[quote_box_center]“It will be worthwhile putting asanas in the context of the complete discipline of yoga – Patanjali’s ashtanga yoga or eight-limbed system as expounded in only 196 pithy sutras in his treatise titled Yoga Darshan. The eight parts are: Yama, Niyama, Asana, Pranayama, Pratyhara, Dharana, Dhyan and Samadhi. Yama (like nonviolence and truthfulness) and Niyama (like purity and contentment) are don’ts and do’s which are commandments universal in nature and common with ethical practices of world religions”.[/quote_box_center]
The practice of yoga – even if it is only asanas or postures as is ubiquitous today – can serve as a window to the holistic and perennial philosophy of India. Frankly, the term ‘Indian philosophy’ is a misnomer. The Sanskrit equivalent is ‘Darshan’, which denotes seeing, witnessing, experiential learning. The font of Indian philosophy are, of course, the Vedas, which are considered ‘apaurashya’, meaning they are not what somebody wrote down, but a record of what our rishis (literally, seers) experienced in their consciousness. The truths and knowledge dawned in their consciousness after preparatory practices and tapas.
Yoga is one of the six systems of Indian philosophy (Shat Darshan) that take their authority from the Vedas. These are Nyaya, Vaisheshik, Samkhya, Yoga, Purva Mimansa and Uttar Mimansa (Vedanta). There is enough play given to logic (as in Nyaya), or theoretical exposition of consciousness (as in Samkhya). But in time, Yoga and Vedanta have emerged as the cornerstone of Vedic religion, full flowering of the long-standing Indian tradition: Vedanta reaching the highest and noblest understanding of the ultimate reality as pure consciousness that underlies all creation animate and inanimate; and yoga offering practical and time-tested ways and means – asanas, pranayama and meditation – to experience that pure consciousness first hand. This is also considered the royal spiritual path- Raja Yoga.
True, most of us, caught up in our mundane lives and struggles, are not worried overmuch about esoteric subjects like the ultimate reality, or pure consciousness. Yet we all wish for health and happiness. That is where yoga appeals. Once you attend a yoga class, you notice right away how it goes beyond mere physical exercise. The structured set of asanas also relaxes the body and mind, creating equanimity. The health and other benefits of yoga are well-known (we will review them in another article in this series) and the reason the western world has cottoned on to this Indian import.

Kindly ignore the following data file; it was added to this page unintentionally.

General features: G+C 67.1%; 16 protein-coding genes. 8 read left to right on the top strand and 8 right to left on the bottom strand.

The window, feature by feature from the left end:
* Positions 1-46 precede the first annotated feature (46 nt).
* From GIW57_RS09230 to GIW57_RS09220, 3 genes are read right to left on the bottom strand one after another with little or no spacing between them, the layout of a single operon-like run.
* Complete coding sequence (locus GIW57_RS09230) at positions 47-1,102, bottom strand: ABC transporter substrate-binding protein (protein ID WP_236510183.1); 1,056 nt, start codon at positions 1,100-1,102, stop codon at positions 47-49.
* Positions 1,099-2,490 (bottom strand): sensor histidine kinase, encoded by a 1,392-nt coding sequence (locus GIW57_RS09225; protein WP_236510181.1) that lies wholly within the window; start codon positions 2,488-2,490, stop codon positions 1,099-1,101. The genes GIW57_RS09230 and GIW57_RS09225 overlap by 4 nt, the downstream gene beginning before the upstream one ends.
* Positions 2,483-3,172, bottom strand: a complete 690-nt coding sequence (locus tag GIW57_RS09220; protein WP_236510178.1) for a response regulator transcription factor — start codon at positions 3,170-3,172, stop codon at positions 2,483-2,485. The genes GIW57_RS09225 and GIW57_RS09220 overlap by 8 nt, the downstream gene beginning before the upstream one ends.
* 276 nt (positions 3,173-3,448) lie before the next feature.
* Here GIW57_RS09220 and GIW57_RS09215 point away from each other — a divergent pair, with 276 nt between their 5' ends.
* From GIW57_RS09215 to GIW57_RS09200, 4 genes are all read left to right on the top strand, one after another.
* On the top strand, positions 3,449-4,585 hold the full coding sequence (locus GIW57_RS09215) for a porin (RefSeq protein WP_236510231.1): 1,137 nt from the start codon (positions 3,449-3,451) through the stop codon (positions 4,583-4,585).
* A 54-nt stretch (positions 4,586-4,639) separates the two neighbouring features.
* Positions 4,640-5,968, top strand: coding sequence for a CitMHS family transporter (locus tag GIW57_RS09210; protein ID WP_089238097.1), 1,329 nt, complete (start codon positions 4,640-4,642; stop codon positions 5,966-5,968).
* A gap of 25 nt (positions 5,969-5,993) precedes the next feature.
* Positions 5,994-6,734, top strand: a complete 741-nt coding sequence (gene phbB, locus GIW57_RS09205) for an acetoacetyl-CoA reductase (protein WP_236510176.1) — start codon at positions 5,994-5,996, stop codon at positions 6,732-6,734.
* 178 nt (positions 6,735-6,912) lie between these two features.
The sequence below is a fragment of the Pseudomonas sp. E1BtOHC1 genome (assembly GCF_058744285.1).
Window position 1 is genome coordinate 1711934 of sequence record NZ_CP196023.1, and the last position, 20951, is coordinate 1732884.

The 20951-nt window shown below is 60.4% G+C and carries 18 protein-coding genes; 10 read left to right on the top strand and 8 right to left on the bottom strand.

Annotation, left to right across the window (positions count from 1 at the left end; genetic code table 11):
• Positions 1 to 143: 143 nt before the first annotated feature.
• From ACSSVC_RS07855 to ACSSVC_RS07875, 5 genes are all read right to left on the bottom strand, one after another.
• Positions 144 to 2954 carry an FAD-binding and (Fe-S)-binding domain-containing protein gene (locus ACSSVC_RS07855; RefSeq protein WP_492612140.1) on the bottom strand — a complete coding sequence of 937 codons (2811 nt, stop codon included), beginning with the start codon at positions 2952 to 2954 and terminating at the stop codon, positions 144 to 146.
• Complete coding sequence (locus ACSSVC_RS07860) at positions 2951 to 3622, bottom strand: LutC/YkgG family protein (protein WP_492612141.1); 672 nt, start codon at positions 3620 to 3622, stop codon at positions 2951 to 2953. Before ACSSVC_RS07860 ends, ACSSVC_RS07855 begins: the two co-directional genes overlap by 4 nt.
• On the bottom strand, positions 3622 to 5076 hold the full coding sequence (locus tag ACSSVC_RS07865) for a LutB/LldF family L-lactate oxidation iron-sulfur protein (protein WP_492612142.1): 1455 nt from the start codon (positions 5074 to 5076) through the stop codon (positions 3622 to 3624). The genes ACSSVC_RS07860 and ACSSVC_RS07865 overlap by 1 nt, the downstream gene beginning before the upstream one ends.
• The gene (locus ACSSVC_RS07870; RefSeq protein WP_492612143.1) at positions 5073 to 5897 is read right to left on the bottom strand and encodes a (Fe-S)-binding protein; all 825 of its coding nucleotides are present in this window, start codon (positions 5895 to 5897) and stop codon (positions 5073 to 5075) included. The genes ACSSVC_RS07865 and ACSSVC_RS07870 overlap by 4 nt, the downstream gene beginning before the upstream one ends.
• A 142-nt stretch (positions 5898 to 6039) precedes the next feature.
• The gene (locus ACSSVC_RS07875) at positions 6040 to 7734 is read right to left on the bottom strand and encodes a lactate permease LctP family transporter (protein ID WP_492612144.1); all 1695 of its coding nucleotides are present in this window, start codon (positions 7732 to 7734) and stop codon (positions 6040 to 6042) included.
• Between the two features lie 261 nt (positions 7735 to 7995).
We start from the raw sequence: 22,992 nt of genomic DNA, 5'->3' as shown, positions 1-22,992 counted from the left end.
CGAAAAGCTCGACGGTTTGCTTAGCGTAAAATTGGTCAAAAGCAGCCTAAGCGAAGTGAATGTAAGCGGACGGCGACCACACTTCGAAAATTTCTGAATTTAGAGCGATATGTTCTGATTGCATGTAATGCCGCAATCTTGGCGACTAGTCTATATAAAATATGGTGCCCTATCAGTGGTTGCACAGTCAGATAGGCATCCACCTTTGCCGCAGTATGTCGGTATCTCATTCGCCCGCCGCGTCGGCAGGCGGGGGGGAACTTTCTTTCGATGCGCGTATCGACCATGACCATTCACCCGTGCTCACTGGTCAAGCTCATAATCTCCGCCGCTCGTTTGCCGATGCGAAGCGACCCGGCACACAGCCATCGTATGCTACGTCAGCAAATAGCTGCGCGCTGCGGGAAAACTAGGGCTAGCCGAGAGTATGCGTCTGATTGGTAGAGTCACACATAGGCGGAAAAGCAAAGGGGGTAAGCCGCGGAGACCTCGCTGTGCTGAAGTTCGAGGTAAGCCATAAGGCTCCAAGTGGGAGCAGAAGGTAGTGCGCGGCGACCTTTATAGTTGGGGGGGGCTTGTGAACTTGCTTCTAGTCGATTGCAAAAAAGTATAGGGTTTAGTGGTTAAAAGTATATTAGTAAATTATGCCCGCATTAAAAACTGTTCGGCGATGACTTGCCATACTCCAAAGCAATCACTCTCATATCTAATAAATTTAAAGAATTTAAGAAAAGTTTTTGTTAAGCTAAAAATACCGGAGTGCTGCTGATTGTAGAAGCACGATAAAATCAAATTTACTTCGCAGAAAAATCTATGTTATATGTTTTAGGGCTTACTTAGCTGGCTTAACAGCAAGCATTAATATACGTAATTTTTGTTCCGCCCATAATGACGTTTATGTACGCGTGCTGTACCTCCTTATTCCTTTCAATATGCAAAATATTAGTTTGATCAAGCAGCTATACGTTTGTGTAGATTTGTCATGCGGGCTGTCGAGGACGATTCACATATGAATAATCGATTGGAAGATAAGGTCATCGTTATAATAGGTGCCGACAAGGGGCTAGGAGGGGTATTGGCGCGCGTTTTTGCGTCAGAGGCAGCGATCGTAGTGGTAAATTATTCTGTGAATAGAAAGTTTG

But, it will be worthwhile putting asanas in the context of the complete discipline of yoga – Patanjali’s ashtanga yoga or eight-limbed system as expounded in only 196 pithy sutras in his treatise titled Yoga Darshan. The eight parts are: Yama, Niyama, Asana, Pranayama, Pratyhara, Dharana, Dhyan and Samadhi. Yama (like nonviolence and truthfulness) and Niyama (like purity and contentment) are don’ts and do’s which are commandments universal in nature and common with ethical practices of world religions. They are suggested but not a pre-requisite to starting the practice of asanas and meditation. In fact, the system of yoga is as secular as you can get. You are not asked to worship any Hindu deity or sacred book, or have belief in God or a supreme power. Yoga can even claim to be scientific. As in any science experiment, if you practise yogic techniques properly and regularly, results are bound to accrue precisely like in H2+O making water. Asanas are physical postures. Pranayama is breathing practices. Pratyhara is withdrawal of the senses from sense objects. Dharana is concentration and cultivating inner perceptual awareness.
Besides devising the elaborate sets of asanas and breathing techniques, what tells Vedic religion and yoga apart from Occidental religions is in the enormous R&D in meditation or Dhyan, the seventh limb of yoga. Numerous practices, varying in complexity and degree of difficulty, have come down to us, thanks mainly to the guru-shishya parampara and the oral tradition. They are better learnt from a teacher; some are easily accessible like Transcendental Meditation or TM as taught by Maharishi Mahesh Yogi of the Beatles fame. Buddhism too digged deep into states of mind and developed meditation practices such as Vipassana as popularized by S.N. Goenka from Igatpuri in Maharashtra, and mindfulness, which has caught on lately in certain medical and corporate circles in America. Jains rediscovered Preksha Dhyan a couple of decades ago at the behest of Acharya Tulsi.
Samadhi is the meditative absorption attained by the practice of dhyāna. The mind becomes still. There are no thoughts; only consciousness, not of anything outside but of itself. That is why it is called pure or transcendental consciousness. Regular experience of this mystical state leads to it stabilizing outside the meditation sitting too. As Guru Nanak said in Japji sahib, ‘Naam khumari Nanka charhi rahe din raat’ – a permanent state of bliss and beatitude. Patanjali Yoga aims for Kaivalya or liberation. Buddhism targets Nirvana. Enlightenment and cosmic consciousness are terms used by others for the final fruit of a spiritual life.
So, let a thousand yoga studios and classes bloom. Nobody can take away from the fact that yoga originated in India. At the same time, no faith or system can claim a copyright over the mystical states which are potentially accessible to and a birthright of every human on this earth.